Even if we look at walk rate, we find similar outliers in Lee’s history. Lee’s career average walk rate is five percent. Among teams he’s faced at least ten times, the Twins and Athletics are way above at 7.5 percent and 8.6 percent, respectively. The Braves are way below at 1.8 percent.

The explanation’s for any player’s abnormal performance against a single opponent could be simple randomness. Or it could be any of a number of variables adding up — poor game conditions, certain players getting more playing time and affecting the defense, jet lag, an organizational directive (e.g. the Athletics’ appreciation for drawing walks), etc. Or a mix of both randomness and other influences.

If we were to create a narrative for every outlier, the narratives would lose our interest just as quickly. Think of it as “the boy who cried wolf” of sportswriting. So we pick and choose which outliers make for the best stories and run with it. We should expect outliers for almost every set of baseball data. It would be way more shocking if there were no outliers at all — that would be worth writing about.

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3 comments

  1. Tomg

    May 01, 2014 05:31 AM

    Thanks to Ron Darling on the Mets’ broadcast the other night, we know why Cole does poorly against the Mets. In ’08, Cole called them “choke artists” and ever since then, something something, and now, years of losing to the Mets and a poor ERA later, they’re in his head and so he goes out and tries to pitch well every time he faces them and, as always happens when pitchers try to pitch well, he “tries to do too much” – in Cole’s case, according to RD, he tries to pitch a no hitter every time – and inevitably, by trying to pitch well, he pitches poorly because in Ron Darling’s universe, dropped objects fall up.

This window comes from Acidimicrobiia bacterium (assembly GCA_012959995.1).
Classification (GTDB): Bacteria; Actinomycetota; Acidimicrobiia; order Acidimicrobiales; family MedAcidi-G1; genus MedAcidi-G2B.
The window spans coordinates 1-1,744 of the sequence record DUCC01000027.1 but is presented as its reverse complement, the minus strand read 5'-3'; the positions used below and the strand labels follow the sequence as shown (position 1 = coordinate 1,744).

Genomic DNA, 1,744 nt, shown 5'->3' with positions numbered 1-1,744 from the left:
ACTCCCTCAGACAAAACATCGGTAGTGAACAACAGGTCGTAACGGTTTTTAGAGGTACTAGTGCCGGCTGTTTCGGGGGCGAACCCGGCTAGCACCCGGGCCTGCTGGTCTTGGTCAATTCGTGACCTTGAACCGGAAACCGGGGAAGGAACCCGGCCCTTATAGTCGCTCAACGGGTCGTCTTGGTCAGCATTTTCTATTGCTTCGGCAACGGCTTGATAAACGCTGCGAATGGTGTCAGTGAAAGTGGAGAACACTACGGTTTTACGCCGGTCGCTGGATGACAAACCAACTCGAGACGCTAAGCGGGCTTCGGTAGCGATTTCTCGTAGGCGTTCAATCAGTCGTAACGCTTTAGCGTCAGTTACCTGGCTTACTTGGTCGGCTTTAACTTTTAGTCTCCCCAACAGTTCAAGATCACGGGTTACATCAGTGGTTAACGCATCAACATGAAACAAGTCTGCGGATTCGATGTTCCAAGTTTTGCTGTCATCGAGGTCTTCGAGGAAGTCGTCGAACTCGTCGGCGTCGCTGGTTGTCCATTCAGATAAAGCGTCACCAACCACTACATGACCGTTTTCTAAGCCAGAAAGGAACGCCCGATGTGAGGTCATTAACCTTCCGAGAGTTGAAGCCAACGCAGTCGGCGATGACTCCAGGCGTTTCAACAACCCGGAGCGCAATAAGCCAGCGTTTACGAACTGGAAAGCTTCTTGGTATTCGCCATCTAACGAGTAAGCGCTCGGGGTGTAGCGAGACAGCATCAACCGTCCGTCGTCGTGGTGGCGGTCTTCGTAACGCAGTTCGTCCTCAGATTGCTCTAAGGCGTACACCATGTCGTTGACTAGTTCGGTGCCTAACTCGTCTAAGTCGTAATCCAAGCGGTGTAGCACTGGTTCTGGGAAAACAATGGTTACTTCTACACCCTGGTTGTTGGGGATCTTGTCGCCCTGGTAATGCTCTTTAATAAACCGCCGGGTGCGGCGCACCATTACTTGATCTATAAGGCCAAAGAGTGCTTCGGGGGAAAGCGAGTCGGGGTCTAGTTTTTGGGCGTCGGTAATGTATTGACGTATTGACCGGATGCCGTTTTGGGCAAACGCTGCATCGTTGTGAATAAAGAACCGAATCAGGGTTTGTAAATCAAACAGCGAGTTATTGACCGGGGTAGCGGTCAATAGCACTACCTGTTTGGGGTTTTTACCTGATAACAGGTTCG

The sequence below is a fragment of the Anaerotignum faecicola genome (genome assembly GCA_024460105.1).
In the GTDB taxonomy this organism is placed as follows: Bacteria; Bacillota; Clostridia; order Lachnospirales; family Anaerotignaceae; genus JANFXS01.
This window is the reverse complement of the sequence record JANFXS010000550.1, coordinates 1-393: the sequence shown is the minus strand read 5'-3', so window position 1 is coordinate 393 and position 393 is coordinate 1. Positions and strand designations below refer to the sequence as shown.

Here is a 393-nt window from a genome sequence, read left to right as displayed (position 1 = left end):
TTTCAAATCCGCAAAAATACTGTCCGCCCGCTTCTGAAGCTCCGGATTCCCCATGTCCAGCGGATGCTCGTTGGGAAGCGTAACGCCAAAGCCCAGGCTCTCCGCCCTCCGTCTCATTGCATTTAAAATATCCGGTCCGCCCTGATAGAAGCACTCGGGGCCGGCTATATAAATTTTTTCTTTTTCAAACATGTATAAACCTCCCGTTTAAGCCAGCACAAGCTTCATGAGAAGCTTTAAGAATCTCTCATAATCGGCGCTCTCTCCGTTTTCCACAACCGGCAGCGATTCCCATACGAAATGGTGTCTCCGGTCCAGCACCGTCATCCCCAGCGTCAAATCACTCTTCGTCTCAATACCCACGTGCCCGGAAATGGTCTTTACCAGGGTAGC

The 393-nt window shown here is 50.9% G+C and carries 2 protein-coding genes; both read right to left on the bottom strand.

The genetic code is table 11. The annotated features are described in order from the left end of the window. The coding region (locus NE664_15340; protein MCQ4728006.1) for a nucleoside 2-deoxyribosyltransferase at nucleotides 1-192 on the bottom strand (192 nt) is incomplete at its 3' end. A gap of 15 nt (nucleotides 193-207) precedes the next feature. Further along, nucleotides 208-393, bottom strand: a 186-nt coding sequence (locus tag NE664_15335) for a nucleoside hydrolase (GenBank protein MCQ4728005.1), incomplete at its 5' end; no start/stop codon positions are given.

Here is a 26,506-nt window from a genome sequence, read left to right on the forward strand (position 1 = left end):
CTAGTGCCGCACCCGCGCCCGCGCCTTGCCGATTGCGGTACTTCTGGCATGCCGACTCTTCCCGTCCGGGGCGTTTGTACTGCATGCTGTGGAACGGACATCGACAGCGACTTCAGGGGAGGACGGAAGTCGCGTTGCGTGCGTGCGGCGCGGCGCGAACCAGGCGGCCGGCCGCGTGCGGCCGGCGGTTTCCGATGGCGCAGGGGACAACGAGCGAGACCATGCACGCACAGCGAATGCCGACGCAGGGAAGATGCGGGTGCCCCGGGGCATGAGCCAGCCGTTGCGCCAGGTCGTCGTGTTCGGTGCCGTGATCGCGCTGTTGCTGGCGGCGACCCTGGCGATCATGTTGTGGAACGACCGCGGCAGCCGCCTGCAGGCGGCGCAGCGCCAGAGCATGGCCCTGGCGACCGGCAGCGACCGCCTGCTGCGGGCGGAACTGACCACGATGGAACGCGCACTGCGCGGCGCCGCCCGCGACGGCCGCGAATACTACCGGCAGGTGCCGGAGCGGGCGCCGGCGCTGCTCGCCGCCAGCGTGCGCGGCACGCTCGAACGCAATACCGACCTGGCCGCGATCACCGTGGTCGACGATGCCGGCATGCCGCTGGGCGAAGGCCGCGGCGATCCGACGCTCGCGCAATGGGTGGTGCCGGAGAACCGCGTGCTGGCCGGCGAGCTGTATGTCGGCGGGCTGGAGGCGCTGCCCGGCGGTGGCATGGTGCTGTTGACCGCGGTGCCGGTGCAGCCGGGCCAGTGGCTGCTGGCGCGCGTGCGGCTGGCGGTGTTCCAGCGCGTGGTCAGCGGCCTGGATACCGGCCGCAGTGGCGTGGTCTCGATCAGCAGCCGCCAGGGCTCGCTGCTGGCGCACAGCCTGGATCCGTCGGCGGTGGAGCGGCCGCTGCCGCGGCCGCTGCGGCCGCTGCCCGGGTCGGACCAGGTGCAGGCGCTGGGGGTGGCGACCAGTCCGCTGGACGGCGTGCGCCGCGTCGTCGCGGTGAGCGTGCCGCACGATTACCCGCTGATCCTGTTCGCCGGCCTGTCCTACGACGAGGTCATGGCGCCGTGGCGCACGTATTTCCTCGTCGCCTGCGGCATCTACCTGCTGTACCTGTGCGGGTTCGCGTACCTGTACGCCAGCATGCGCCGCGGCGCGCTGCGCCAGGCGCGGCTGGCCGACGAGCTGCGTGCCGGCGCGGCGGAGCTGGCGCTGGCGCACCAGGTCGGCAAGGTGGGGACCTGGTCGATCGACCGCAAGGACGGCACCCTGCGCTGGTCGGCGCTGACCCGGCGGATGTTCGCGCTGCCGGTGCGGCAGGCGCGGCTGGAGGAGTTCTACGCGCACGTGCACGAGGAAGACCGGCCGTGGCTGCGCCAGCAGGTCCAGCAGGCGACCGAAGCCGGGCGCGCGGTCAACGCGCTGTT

Need further proof? Glad you asked. Years ago, according to Darling, Doc Gooden called the Pirates a bunch of little leaguers and then he never beat them again! (If your site allowed the embedding of dramatic music, I would soooooo embed some here.)

    Ladies and gentlemen … The Prestige!

    More proof from building on The Darling Principle: In 2007, JRoll pissed the Mets off by saying the Phils were the team to beat in the NL East, and we all know how that ended: The Mets beat the Rays in 6 in the ’08 series and JRoll went on to a career of popping up every single pitch he faced and never hustling to first, which was a shame, because before that, it truly looked as tho he had a chance of becoming an all-time leader in multiple offensive categories for the Phillies franchise but now? Pffft! We all know that’s a pipe dream.

    Okay, now that I have demonstrated my full grasp of sabermetric principles above, when do I start my new high-powered, non-paying career as a Crashburn Alley columnist?

    • Mike E

      May 01, 2014 10:36 AM

      Life’s what you make it.

  2. mark66

    May 02, 2014 10:45 AM

    The above article is the reason why Hamels should have been pulled earlier in the game. Apparently Sandberg sacrificed the game.